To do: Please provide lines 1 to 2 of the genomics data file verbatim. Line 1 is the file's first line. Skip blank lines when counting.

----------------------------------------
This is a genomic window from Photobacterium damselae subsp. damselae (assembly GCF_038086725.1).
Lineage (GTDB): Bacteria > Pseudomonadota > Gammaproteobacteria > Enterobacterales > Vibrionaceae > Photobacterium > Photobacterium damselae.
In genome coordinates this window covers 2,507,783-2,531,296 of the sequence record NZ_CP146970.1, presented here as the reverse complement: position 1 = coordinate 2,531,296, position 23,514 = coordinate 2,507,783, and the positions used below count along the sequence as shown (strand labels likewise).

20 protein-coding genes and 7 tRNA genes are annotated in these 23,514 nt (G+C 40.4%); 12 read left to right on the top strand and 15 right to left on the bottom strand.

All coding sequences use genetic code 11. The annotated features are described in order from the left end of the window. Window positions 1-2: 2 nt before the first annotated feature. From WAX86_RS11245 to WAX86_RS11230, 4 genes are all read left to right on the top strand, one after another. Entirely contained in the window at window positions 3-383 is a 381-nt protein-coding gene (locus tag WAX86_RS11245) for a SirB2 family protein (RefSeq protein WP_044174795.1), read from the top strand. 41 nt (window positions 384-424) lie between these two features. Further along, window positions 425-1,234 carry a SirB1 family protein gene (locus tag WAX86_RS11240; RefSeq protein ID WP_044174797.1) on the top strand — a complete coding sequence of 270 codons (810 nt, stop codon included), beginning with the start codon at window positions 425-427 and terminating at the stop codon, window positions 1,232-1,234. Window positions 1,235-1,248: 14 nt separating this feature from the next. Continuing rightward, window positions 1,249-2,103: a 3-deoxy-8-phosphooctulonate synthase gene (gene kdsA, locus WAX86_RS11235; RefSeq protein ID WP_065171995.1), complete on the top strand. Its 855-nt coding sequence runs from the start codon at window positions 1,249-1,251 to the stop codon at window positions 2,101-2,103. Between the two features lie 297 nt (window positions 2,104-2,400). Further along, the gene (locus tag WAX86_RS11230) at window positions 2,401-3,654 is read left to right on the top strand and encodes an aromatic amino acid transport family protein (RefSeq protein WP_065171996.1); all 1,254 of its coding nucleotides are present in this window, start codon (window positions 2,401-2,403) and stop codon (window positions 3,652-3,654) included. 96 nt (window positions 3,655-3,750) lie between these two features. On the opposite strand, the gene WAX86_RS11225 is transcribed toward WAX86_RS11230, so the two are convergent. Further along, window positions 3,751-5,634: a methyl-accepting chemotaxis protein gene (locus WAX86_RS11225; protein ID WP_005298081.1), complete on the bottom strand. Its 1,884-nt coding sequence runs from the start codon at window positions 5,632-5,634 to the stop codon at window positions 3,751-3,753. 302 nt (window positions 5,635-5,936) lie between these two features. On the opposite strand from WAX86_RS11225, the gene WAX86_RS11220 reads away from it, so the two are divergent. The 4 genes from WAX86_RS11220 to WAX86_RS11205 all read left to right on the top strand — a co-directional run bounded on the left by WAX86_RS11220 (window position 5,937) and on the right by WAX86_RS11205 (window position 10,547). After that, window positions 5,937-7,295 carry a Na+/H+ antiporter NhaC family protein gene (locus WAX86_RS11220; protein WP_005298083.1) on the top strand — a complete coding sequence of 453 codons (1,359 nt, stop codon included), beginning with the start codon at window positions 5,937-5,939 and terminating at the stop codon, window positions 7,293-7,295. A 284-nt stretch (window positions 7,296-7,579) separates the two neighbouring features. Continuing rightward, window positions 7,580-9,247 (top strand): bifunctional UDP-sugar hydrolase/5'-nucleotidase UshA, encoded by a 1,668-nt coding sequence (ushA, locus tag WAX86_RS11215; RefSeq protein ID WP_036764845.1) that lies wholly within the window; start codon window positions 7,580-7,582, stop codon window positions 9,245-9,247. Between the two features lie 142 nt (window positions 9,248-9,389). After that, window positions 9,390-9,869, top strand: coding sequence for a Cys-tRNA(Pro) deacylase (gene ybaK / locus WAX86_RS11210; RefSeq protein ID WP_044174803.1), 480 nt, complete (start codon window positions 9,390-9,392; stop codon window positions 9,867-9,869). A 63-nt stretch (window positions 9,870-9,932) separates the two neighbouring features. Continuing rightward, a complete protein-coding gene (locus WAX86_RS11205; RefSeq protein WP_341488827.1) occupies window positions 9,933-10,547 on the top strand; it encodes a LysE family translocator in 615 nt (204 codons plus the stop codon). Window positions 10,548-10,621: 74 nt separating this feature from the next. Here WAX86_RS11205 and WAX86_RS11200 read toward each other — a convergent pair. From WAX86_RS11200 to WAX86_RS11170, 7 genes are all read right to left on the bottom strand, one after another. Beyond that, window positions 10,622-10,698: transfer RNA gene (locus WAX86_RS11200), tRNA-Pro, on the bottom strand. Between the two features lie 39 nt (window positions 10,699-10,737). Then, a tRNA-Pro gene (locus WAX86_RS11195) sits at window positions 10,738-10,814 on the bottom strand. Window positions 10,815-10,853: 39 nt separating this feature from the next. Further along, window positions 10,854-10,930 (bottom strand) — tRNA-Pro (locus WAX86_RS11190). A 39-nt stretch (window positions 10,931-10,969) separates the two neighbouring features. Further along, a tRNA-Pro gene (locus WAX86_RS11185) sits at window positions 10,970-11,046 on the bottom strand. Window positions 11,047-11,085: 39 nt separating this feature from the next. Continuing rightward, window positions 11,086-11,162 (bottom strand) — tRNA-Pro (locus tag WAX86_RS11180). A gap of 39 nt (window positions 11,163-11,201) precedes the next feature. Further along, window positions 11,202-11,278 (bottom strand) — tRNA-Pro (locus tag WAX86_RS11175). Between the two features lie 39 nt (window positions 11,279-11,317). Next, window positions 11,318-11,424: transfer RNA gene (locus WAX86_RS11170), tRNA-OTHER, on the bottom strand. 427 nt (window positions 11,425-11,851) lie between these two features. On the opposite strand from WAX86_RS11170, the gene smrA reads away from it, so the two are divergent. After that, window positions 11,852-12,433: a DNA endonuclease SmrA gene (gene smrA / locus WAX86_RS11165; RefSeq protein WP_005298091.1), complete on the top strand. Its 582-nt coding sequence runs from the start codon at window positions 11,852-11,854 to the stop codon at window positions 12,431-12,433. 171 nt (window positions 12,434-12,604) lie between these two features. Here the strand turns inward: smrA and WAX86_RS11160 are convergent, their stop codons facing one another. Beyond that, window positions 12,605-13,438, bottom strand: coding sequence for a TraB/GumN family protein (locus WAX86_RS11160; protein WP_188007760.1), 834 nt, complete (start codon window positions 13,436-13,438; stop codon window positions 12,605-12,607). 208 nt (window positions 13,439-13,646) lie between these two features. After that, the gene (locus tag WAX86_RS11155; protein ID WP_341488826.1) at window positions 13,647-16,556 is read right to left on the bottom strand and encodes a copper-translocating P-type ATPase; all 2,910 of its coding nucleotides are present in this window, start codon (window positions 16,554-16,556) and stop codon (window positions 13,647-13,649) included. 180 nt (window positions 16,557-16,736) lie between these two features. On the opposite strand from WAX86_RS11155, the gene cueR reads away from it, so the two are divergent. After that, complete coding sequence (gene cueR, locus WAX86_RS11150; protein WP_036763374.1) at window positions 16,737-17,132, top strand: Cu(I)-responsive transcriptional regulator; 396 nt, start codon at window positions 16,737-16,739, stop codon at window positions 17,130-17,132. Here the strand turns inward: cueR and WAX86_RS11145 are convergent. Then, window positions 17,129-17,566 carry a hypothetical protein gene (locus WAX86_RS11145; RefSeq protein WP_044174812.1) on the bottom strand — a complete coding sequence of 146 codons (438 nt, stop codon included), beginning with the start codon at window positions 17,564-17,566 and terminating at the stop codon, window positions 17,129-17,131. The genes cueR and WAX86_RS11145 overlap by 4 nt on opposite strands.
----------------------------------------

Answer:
This is a genomic window from Photobacterium damselae subsp. damselae (assembly GCF_038086725.1).
Lineage (GTDB): Bacteria > Pseudomonadota > Gammaproteobacteria > Enterobacterales > Vibrionaceae > Photobacterium > Photobacterium damselae.